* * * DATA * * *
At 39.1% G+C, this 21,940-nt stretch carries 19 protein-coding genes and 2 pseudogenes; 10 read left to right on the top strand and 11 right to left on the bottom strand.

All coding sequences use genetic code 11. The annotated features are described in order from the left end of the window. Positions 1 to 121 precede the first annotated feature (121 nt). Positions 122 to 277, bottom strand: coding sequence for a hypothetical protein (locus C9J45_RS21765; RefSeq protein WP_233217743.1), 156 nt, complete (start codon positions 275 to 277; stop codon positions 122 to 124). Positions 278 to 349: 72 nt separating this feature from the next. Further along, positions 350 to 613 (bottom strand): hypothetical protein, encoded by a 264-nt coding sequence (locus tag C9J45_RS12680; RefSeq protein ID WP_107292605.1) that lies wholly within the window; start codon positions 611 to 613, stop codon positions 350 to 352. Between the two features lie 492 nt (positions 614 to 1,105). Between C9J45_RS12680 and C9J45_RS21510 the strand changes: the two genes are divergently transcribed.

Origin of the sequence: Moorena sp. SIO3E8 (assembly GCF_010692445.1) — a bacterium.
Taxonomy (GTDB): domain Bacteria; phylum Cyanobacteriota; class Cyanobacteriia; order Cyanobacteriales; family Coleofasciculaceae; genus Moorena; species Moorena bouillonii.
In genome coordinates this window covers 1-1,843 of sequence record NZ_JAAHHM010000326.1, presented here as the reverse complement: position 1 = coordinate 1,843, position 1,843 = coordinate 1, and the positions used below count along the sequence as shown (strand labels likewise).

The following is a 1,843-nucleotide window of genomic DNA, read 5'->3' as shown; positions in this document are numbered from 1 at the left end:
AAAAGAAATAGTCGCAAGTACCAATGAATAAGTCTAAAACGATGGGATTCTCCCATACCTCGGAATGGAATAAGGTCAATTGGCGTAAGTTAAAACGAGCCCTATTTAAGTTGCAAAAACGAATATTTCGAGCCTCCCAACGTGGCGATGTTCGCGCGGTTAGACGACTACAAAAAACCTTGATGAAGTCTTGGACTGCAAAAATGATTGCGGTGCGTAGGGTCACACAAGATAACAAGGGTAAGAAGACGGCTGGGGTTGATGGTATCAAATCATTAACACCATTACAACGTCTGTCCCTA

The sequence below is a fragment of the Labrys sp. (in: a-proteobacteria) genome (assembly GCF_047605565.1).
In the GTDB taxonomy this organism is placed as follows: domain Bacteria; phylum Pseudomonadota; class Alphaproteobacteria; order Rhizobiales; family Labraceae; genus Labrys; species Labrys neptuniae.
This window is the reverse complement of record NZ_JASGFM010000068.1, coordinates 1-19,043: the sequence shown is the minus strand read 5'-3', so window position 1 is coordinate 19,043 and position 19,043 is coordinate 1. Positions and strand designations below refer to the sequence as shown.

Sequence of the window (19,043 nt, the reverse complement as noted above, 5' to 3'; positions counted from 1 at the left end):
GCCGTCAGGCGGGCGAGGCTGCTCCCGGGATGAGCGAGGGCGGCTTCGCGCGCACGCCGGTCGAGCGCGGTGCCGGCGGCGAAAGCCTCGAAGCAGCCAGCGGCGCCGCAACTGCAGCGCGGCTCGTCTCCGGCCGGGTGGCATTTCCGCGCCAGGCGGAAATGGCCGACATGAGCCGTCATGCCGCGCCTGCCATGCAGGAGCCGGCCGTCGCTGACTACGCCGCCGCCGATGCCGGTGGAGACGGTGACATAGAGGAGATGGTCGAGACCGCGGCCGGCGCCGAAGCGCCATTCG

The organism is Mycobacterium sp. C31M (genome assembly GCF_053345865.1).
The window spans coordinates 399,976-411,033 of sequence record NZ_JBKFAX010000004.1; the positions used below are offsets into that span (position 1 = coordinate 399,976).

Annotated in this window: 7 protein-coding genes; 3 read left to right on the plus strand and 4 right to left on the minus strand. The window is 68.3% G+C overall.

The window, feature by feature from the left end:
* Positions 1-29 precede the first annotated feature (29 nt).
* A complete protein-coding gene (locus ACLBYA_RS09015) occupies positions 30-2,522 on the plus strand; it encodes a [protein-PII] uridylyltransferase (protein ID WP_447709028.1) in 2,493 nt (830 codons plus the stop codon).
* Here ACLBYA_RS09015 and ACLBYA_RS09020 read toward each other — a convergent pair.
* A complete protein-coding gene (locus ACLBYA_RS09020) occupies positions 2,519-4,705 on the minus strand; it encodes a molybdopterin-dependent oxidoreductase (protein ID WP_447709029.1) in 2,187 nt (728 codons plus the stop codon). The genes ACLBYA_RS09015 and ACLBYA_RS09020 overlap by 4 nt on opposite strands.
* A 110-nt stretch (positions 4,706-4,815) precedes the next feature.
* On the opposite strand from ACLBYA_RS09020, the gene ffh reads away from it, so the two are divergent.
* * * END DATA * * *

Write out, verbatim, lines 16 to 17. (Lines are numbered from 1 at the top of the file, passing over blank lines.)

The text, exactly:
The window, feature by feature from the left end:
* Positions 1-29 precede the first annotated feature (29 nt).